• High Peaks and Big Berry Manzanita. NPS Photo|Sierra Willoughby

    Pinnacles

    National Park California

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  • No Fires - Fire Danger EXTREME - No Fuego

    No Fires in the campground, no smoking on the trails. Observe these rules to protect park resources. No se permite fumar en los senderos, tampoco se permite las fogatas en el campamento. Proteja los recursos del parque y respete las advertencias. More »

  • Fee Increase at Pinnacles National Park

    On August 1, 2014 the 7 day entrance pass for Pinnacles National Park will increase to $10 for passenger vehicles and motorcycles; bicycle and pedestrian entry will increase to $5.00. The Pinnacles Annual Pass will increase on August 1 to $20.00. More »

Status of the Caves

Bear Gulch Cave

PARTIALLY OPEN

The lower portion of Bear Gulch Cave is open. The upper portion of the caves remains closed since a protected colony of Townsend's big-eared bats is occupying the upper caves and are extremely sensitive to human disturbance.

Balconies Cave

OPEN

These caves can be closed suddenly due to storms and high water. Please check before your visit to get the most current cave status. Flashlights are required for both caves.
 
Looking up through one of many openings in the Bear Gulch Cave

Information About the Seasonal Opening of the Bear Gulch Cave

The Bear Gulch Cave provides a home to a colony of Townsend's big-eared bats as they rest there in winter and raise their young in the late spring and summer. Townsend's big-eared bats are listed as a "sensitive species" by the state of California, and we are required to protect them. The colony in the Bear Gulch Cave is the largest maternity colony between San Francisco and Mexico.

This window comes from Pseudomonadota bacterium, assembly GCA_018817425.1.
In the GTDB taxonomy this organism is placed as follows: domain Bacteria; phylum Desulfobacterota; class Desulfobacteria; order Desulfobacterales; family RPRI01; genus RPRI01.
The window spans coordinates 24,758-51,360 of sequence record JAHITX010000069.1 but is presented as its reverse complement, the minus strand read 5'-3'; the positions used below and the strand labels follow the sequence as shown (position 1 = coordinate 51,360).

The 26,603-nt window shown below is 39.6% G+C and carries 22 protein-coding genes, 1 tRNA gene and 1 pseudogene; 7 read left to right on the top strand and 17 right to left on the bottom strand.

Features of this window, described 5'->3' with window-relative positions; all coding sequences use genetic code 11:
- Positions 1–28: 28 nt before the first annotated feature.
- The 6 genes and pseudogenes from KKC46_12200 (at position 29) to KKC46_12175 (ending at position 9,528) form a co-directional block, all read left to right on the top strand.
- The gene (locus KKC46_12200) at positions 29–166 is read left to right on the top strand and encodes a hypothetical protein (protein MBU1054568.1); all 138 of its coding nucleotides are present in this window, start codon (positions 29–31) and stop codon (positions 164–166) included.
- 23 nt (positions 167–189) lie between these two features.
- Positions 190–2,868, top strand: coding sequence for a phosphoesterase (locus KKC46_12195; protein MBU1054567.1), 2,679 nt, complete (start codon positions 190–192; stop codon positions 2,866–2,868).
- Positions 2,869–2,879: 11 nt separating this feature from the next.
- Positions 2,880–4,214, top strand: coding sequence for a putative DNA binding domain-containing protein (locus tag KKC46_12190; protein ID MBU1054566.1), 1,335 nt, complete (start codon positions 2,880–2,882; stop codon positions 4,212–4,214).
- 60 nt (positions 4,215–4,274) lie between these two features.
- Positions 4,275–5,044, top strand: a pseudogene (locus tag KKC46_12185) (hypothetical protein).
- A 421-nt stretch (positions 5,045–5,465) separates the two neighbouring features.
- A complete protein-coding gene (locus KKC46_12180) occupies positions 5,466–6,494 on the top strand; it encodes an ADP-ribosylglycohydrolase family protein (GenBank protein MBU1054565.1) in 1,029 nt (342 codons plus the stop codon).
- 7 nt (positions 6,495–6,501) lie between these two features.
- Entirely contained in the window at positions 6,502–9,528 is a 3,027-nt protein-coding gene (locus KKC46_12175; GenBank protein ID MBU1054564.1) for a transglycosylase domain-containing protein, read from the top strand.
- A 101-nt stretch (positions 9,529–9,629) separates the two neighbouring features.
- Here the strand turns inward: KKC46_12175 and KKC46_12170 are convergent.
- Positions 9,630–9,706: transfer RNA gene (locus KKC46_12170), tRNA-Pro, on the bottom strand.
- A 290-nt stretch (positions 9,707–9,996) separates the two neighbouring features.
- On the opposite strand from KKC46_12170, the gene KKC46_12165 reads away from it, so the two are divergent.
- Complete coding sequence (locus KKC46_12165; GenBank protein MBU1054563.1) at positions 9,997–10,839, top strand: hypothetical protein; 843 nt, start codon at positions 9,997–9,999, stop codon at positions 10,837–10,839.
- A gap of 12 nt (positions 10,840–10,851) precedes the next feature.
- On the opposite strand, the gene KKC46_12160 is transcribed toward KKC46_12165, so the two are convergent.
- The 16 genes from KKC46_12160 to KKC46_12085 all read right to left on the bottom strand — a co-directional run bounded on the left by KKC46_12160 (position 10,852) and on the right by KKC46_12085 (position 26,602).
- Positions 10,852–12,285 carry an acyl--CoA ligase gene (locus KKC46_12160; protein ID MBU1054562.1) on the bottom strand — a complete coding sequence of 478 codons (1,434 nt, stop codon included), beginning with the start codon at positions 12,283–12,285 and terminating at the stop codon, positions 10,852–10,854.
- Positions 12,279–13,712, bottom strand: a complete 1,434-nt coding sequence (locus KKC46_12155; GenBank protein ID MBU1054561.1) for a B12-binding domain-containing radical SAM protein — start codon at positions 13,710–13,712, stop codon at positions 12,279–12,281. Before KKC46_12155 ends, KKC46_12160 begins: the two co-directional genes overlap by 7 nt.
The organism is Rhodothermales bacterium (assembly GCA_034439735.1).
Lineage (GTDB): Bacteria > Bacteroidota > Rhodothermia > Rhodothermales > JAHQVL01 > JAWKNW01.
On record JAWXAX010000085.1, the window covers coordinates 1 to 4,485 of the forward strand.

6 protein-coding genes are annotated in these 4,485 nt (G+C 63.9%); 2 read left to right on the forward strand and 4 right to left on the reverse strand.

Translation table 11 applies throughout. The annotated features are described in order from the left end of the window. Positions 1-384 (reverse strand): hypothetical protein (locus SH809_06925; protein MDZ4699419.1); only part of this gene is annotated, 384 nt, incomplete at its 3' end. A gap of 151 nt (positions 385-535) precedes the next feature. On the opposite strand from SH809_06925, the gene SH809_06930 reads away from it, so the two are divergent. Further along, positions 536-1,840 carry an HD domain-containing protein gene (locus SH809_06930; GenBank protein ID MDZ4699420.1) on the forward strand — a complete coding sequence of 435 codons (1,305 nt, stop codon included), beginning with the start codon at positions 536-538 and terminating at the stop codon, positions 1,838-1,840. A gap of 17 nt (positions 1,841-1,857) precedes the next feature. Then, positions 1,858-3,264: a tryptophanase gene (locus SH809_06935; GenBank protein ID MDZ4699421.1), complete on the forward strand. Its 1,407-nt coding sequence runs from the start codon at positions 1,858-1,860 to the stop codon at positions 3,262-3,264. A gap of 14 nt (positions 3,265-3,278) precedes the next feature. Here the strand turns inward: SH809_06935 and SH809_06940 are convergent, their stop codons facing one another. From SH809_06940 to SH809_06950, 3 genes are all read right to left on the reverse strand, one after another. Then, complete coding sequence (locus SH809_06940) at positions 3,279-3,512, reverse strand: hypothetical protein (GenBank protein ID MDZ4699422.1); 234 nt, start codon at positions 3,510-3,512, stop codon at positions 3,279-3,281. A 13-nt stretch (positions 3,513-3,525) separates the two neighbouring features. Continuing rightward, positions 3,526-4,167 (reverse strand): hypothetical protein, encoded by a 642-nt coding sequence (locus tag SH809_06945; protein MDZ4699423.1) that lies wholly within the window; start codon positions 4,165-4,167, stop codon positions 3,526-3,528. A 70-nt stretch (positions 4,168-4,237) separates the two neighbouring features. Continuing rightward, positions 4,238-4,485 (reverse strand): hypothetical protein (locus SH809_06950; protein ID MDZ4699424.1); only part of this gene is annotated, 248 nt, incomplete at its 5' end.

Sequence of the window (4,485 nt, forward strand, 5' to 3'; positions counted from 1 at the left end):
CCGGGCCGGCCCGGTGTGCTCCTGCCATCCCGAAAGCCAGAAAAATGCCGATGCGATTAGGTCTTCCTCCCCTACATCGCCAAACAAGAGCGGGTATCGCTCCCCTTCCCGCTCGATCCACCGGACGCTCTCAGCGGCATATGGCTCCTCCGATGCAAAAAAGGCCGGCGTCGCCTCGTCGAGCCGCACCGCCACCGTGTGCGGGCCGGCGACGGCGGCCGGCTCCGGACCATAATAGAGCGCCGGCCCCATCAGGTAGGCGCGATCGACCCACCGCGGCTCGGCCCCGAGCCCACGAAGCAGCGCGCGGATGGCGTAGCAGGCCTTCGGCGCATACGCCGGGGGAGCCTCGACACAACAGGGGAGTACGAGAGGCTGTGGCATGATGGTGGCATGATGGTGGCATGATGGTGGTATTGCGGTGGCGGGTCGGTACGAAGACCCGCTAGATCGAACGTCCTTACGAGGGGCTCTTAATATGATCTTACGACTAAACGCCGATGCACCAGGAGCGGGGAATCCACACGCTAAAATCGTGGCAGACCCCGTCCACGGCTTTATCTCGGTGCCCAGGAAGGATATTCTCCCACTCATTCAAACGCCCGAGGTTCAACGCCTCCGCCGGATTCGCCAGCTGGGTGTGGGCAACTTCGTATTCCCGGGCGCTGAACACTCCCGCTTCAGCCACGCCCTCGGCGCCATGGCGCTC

The lower half of the Bear Gulch Cave is usually open from mid-July through mid-May each year, depending on the presence of the colony of bats. The entire cave is closed from mid-May to mid-July while the bats are raising their young.

We have constructed a gate that will allow us to open approximately half of the cave to the public while still protecting the colony of Townsend's big-eared bats. A new trail leaves the middle of the cave and connects with the Moses Spring Trail, which leads to the reservoir.

 

As long as the hibernating colony of bats shows no signs of disturbance, we plan to keep over half of the Bear Gulch Cave open for almost ten months each year, from mid-July through mid-May. During especially warm springs, however, it's possible that the entire cave will be closed before mid-May if the maternity colony is present.

The entire cave will continue to be closed through late spring and early summer for pupping season, from mid-May through Mid-July. The entire Bear Gulch Cave will also be open twice a year for at least one week and up to four weeks each March and October, depending on the presence of the colony of bats.

Schedule of the Seasonal Opening of the Bear Gulch Cave
These dates may change if the colony of bats changes its breeding patterns or shows signs of disturbance.

March The lower half of the cave may be open for the full month. The entire cave is open for at least a week, usually the last week of the month. The entire cave may also open earlier, depending on the presence of the colony of bats.
April 1 - mid-May The lower half of the cave may be open.
Mid-May - mid-July The entire cave will be closed to protect the colony of bats as they raise their young.
Mid-July - September 30 The lower half of the cave may be open.
October The entire cave is open for at least a week, usually the last week of the month. The entire cave may also open earlier, depending on the presence of the colony of bats.
Nov. 1 - end of Feb. The lower half of the cave may be open.


 

Video of Townsend's big-eared bats in the Bear Gulch Cave
This video was taken by biologists using an infrared camera. This type of camera will not disturb the bats as they roost because like humans, they cannot see light in the infrared spectrum. This means that the camera can capture the images in total darkness.

Did You Know?

Did You Know?

California condors have a wingspan approaching nine and a half feet. Condors soar and glide at up to 55 miles per hour, and can sometimes be mistaken for a small airplane. More...